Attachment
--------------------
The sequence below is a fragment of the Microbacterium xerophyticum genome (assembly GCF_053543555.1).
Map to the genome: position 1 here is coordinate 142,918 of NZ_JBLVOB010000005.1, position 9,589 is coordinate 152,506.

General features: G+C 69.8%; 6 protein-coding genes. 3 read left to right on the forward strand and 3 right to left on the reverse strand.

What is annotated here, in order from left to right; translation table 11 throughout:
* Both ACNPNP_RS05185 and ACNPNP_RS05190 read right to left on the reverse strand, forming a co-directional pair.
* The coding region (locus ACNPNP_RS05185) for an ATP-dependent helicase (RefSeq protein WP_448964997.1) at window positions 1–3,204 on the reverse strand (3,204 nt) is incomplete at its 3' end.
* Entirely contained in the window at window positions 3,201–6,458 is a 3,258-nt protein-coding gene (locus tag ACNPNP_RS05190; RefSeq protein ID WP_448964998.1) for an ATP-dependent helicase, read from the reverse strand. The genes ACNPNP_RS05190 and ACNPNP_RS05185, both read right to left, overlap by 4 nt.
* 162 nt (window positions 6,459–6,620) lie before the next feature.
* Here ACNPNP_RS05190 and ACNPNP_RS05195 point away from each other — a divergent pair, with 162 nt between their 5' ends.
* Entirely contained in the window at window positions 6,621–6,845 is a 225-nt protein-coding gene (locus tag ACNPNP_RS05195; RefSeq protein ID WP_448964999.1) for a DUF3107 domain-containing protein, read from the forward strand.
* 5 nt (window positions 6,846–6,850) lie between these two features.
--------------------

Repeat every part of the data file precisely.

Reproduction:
The sequence below is a fragment of the Microbacterium xerophyticum genome (assembly GCF_053543555.1).
Map to the genome: position 1 here is coordinate 142,918 of NZ_JBLVOB010000005.1, position 9,589 is coordinate 152,506.

General features: G+C 69.8%; 6 protein-coding genes. 3 read left to right on the forward strand and 3 right to left on the reverse strand.

What is annotated here, in order from left to right; translation table 11 throughout:
* Both ACNPNP_RS05185 and ACNPNP_RS05190 read right to left on the reverse strand, forming a co-directional pair.
* The coding region (locus ACNPNP_RS05185) for an ATP-dependent helicase (RefSeq protein WP_448964997.1) at window positions 1–3,204 on the reverse strand (3,204 nt) is incomplete at its 3' end.
* Entirely contained in the window at window positions 3,201–6,458 is a 3,258-nt protein-coding gene (locus tag ACNPNP_RS05190; RefSeq protein ID WP_448964998.1) for an ATP-dependent helicase, read from the reverse strand. The genes ACNPNP_RS05190 and ACNPNP_RS05185, both read right to left, overlap by 4 nt.
* 162 nt (window positions 6,459–6,620) lie before the next feature.
* Here ACNPNP_RS05190 and ACNPNP_RS05195 point away from each other — a divergent pair, with 162 nt between their 5' ends.
* Entirely contained in the window at window positions 6,621–6,845 is a 225-nt protein-coding gene (locus tag ACNPNP_RS05195; RefSeq protein ID WP_448964999.1) for a DUF3107 domain-containing protein, read from the forward strand.
* 5 nt (window positions 6,846–6,850) lie between these two features.